1- One additional color: approximately $160
2- Two additional colors: approximately $325
3- Three additional colors: approximately $490
These figures assume all the colors are flat PMS ... no black and no 4 color process.
If one of the colors is black it will save about $30. If the 3 additional colors are
4 color process, with us making the separations that contain no bleeds, traps, shrinks, spreads, screens, reverses, etc., it would add about $560 to the one color cover price.
If it was a 4 color process cover and the publisher supplied plate ready, composited film,
it would add about $120 to the one color price.
These numbers are all approximate and will more or less apply to any quantity from 1000
to 3000 covers.
I hope this is of some help to you.
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Freight rates, in case you haven't noticed, are up about 8% since August. At that time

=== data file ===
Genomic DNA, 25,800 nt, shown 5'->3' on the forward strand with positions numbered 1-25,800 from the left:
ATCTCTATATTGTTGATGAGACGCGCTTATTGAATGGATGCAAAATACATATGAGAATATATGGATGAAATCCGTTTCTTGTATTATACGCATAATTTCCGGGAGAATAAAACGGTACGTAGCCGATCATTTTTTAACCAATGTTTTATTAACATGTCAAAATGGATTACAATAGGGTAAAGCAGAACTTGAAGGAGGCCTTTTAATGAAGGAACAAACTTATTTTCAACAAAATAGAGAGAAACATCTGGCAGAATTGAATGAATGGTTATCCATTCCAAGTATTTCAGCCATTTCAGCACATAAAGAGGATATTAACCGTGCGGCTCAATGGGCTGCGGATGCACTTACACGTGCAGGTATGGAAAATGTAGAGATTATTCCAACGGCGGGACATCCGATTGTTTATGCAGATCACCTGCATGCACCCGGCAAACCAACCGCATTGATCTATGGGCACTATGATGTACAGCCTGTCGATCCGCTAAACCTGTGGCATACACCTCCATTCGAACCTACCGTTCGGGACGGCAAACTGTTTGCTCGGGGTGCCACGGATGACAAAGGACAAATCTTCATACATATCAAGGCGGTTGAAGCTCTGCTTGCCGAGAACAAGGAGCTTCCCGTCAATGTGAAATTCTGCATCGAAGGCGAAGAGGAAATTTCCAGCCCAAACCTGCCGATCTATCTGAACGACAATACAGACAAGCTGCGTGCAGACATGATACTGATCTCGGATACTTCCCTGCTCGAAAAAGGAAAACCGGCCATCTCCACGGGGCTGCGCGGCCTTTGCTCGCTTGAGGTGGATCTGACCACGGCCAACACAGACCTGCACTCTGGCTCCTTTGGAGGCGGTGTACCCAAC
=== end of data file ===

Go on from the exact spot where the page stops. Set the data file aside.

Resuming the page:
the freight companies put in a fuel surcharge based on a rate of $1.15/gallon for diesel
fuel. There is no freight increase if fuel is at or below $1.15 but if it goes above that
there is an added charge. Currently they are adding on about 2% for their fuel surcharge.
In addition to that, in January they raised all their rates a flat 6%... about 2 1/2 times
rate ... thus the 8% increase. They have been raising their rates every year far more than inflation would indicate they should but then, as an industry, I've always felt trucking is an especially deserving business and they should take every opportunity they can get to overcharge their customers.
* * * * *
Rich Savitski, the T-S employee who played the largest part in developing the T-S
web site, has been asked to make a presentation at the Graphic Arts Technical
Foundation annual "Tech Alert" conference. He is one of about 4 printers (and the
only one representing a book printer) who will be speaking. If you have Internet access and haven't accessed our web site, you've missed something interesting. You can see
for yourself at www.tshore.com.
* * * * *